During this time of staying home to avoid COVID-19, I’m coping by lowering the bar. Today marks 24 days of staying at home. Consequently, I’ve given myself permission to lower the bar.
Filling my days with a sense of purpose doesn’t work. It’s impossible to focus for any length of time when I’m preoccupied with racing thoughts of the pandemic. How many are infected? How many are in Intensive Care Units? Will there be sufficient medical supplies? How many have died? How many people may die before this is over? How do I keep myself and my family safe? I seek information as a strategy to allay fearfulness.
Because I don’t leave home except for a daily walk in the conservation area behind my house, there’s little external stimulation which means that I don’t spend much time writing about experiences. Readers hardly need to learn of my obsessions about how much fresh fruit I have in the fridge and what supplies are running short in the cold room.
The pandemic has created apprehension, worry, and anxiety for everyone. To pretend that it has not affected me nor my family is unrealistic.
With the world in an upside-down state, lowering the bar and reducing expectations is my way to cope.
Changing expectations for myself has improved my mood. It’s easier to accept that most days feel like Sunday with no set schedule except to listen to the Prime Minister’s daily briefing from his home where he is self-isolating.
I’m happy with the comfort from the daily admonitions of washing your hands, staying at home, and practising physical distancing when out for a walk.
I don’t chastise myself for binge-watching movies and tv shows on Netflix. If I feel like reading until the wee hours of the morning, I do it without worry that I’ll have trouble getting up early enough to make my aquafit class.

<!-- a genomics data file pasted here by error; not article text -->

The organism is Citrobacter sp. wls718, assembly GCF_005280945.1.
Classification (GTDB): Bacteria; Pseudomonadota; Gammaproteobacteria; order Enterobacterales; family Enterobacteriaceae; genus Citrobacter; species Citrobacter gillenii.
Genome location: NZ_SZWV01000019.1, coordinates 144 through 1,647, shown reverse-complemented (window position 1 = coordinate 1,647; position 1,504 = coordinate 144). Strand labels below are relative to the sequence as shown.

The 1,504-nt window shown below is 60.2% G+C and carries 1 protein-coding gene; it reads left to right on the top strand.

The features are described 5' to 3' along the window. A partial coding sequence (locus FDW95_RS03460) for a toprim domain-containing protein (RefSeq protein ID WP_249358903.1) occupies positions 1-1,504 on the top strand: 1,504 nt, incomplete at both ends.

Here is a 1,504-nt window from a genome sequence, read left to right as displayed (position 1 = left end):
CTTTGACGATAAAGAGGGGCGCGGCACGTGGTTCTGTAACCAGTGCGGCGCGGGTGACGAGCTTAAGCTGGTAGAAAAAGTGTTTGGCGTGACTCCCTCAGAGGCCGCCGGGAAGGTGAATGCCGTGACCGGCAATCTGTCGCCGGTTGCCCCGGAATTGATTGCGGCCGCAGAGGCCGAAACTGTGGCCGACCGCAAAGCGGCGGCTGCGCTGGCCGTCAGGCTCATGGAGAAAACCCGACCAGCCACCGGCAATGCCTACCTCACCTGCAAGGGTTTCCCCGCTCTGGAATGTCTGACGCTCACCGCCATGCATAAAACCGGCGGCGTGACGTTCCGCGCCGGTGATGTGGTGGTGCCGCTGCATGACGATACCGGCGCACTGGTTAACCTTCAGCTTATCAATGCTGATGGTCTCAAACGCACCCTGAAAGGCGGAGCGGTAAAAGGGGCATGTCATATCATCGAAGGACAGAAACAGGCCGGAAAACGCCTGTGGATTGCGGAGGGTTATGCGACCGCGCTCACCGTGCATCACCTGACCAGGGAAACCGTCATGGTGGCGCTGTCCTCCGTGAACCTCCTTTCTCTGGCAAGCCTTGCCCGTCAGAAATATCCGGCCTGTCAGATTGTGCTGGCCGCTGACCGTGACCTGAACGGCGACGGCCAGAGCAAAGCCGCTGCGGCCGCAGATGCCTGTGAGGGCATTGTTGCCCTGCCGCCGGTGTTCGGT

My exercise routine is less intense — one longish daily walk plus time on my husband’s recumbent bike with some reps with hand weights or some yoga poses. Gym classes are a distant memory.
I wallow in my unscheduled activities. Who cares if I spend the morning in my favourite chair knitting instead of doing something productive?
I don’t expect delightful surprises in my day although my husband’s beautiful smile as he hands me a glass of wine at Happy Hour brings comfort. Ditto for the FaceTime calls with our grandchildren!
Influencing the Outcome by Staying Home
My decision to lower the bar on self-expectations makes it easier to accept that the best way I can help control the outcome is to stay at home. That’s the daily advice from politicians and Public Health Officials.
If my responsibility as a citizen is to stay home and to practise physical distancing with the few people I meet when I’m out for my daily walk, then I can certainly do my part. I’ll accept my son’s grocery delivery service and wipe down the food packaging. I’ll wash my hands — again and again!
I won’t apologize for a survival strategy of lower expectations during the crisis. It’s impossible to expect significant accomplishments when every aspect of life has been disrupted by the pandemic. With such a sudden and severe shock happening all around me I know that I can’t function at my former level of competence.
In the greater scheme of things, staying at home is a small ask in comparison with the risks that health professionals and workers employed in essential services take every day when they go to work. I think of them and feel grateful. I’ll heed the advice of a hospital slogan that states “I come to work for you — please stay at home for me”.
Thanks for reading my post. Take care — wash your hands, don’t touch your face, and, most of all — lower the bar and STAY HOME!